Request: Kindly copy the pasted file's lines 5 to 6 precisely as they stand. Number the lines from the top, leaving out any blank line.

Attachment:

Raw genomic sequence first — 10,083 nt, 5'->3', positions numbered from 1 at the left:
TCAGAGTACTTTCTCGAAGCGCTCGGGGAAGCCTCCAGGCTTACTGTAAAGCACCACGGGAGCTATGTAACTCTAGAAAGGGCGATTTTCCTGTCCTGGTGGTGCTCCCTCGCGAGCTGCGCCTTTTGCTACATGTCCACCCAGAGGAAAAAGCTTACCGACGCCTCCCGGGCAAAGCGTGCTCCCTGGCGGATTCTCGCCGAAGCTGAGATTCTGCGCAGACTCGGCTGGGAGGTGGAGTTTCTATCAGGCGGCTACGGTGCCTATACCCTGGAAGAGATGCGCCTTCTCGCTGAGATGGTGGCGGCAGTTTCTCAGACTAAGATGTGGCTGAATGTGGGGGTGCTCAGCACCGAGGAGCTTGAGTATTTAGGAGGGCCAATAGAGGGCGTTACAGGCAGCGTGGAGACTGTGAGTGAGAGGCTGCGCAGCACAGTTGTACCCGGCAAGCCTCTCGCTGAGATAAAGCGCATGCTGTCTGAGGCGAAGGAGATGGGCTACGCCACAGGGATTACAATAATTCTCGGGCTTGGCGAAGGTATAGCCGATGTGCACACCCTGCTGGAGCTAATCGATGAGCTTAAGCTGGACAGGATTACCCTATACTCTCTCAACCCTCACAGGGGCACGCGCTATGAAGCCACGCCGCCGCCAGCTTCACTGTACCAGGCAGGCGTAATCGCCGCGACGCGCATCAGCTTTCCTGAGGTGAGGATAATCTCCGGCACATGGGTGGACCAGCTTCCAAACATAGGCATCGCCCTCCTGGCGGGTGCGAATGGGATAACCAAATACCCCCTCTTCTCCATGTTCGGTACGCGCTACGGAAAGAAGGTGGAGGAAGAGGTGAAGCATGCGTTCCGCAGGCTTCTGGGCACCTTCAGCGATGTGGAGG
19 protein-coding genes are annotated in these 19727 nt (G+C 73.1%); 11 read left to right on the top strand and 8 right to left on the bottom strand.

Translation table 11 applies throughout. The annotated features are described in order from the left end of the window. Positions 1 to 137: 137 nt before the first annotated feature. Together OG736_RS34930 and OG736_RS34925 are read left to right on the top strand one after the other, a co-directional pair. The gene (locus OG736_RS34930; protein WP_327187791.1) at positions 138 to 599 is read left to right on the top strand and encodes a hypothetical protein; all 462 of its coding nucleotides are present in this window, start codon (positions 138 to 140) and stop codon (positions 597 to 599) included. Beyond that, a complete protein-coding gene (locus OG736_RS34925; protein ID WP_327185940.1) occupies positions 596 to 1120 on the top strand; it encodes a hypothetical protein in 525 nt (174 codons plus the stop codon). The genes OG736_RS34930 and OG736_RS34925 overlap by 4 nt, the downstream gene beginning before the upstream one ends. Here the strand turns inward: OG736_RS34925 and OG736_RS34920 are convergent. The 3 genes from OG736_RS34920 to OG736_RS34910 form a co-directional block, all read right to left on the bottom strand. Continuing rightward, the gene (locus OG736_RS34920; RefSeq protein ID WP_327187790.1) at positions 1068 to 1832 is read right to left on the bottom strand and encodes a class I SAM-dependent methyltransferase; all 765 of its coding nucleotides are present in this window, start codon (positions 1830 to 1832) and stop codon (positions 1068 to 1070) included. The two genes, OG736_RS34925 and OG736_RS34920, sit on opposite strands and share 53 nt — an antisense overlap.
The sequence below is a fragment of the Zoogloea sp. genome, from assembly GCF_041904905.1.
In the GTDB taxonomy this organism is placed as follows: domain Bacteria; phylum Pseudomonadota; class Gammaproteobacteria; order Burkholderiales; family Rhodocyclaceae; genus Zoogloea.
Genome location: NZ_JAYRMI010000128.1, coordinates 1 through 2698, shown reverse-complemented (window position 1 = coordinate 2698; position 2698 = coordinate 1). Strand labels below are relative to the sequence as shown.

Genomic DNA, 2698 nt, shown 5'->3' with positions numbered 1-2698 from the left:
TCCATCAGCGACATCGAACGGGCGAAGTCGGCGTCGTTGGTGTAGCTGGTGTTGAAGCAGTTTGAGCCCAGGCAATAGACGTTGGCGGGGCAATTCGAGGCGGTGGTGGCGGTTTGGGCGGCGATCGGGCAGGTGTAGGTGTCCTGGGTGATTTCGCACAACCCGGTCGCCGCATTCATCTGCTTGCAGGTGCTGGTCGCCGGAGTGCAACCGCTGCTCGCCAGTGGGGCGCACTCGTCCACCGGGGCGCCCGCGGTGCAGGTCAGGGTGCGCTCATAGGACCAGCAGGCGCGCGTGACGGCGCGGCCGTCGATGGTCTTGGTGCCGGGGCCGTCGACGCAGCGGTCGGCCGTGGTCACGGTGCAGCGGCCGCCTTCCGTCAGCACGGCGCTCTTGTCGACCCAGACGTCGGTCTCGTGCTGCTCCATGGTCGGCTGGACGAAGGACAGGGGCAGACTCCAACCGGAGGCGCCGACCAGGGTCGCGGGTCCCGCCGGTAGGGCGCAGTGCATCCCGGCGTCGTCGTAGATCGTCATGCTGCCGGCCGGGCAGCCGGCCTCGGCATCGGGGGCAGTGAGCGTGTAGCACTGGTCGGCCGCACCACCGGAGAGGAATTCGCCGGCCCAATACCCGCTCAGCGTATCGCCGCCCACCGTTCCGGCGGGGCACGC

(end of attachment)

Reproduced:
The sequence below is a fragment of the Zoogloea sp. genome, from assembly GCF_041904905.1.
In the GTDB taxonomy this organism is placed as follows: domain Bacteria; phylum Pseudomonadota; class Gammaproteobacteria; order Burkholderiales; family Rhodocyclaceae; genus Zoogloea.